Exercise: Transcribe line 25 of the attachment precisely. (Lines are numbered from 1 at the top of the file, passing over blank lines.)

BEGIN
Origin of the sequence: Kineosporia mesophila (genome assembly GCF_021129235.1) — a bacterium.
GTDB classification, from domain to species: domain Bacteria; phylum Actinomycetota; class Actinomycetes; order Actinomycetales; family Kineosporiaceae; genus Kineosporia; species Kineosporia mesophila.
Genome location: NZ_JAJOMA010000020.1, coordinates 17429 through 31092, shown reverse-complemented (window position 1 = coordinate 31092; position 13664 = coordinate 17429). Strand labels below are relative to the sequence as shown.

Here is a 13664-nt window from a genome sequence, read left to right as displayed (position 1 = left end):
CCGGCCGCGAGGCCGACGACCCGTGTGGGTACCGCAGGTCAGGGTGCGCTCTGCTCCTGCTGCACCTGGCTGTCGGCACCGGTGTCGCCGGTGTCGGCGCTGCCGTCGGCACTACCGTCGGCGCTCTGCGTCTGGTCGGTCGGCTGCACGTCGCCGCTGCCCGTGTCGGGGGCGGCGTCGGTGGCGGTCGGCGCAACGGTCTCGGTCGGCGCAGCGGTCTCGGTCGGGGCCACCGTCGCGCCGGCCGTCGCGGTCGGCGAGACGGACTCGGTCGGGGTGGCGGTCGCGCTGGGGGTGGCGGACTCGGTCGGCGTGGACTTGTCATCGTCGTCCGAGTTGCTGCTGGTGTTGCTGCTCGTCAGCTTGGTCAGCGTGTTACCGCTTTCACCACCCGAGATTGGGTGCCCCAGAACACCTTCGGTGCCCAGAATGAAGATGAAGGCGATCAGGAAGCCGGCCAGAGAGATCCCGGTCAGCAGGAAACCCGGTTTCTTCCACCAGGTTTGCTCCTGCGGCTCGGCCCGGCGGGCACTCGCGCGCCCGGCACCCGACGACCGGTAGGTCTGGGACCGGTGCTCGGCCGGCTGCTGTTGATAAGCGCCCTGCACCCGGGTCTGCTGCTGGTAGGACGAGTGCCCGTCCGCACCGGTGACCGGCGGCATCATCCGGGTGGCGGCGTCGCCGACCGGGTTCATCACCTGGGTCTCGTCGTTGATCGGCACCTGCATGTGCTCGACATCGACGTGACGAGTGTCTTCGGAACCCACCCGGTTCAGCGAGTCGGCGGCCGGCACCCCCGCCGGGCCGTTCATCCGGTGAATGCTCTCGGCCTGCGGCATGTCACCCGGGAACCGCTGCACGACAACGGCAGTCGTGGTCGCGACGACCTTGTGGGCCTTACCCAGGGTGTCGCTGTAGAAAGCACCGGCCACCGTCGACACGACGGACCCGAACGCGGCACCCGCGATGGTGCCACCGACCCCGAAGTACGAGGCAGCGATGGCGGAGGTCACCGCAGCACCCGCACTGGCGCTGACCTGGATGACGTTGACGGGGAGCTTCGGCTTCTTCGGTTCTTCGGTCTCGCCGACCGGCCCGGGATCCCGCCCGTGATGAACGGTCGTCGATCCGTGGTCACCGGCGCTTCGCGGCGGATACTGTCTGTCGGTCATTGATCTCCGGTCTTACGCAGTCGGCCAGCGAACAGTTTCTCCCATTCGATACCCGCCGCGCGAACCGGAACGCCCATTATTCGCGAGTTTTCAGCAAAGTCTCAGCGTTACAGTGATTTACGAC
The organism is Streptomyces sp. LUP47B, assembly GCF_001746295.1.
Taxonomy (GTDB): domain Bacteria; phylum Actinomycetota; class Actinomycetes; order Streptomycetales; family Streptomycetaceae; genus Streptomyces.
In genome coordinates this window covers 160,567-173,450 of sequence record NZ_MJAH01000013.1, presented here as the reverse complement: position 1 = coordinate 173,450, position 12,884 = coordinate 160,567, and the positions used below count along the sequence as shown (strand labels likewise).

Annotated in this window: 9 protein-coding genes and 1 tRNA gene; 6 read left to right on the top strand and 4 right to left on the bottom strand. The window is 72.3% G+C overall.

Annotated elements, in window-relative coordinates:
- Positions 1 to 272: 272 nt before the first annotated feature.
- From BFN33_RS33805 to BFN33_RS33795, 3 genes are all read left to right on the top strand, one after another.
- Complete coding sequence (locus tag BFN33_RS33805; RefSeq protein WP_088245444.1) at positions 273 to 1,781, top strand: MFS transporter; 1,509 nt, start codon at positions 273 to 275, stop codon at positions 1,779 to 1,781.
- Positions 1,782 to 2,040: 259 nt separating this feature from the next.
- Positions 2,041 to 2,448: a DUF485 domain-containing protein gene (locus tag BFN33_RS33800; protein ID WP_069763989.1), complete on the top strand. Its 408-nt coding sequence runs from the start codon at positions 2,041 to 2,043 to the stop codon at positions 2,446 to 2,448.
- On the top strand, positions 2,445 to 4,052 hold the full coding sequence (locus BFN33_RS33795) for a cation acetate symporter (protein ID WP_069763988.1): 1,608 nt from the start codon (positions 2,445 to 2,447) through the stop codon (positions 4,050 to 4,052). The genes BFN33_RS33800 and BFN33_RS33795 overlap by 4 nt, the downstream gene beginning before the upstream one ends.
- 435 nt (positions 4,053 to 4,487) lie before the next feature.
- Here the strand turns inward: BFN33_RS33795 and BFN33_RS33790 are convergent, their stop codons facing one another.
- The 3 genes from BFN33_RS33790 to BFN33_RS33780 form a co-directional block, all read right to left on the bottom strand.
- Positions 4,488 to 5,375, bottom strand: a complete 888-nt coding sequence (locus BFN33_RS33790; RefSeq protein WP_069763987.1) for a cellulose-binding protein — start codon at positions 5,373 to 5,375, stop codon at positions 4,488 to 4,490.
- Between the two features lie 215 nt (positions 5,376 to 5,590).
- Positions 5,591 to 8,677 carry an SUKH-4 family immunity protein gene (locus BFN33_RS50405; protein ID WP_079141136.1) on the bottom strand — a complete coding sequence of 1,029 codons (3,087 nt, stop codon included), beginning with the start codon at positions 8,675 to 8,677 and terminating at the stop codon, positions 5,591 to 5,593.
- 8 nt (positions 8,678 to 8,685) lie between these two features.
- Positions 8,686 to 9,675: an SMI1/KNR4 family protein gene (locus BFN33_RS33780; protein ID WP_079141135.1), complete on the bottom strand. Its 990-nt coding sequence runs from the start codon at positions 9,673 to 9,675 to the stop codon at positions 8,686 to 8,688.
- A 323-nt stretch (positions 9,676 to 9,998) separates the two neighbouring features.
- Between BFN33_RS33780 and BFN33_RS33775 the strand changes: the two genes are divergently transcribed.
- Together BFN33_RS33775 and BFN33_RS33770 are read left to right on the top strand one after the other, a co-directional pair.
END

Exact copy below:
- A 323-nt stretch (positions 9,676 to 9,998) separates the two neighbouring features.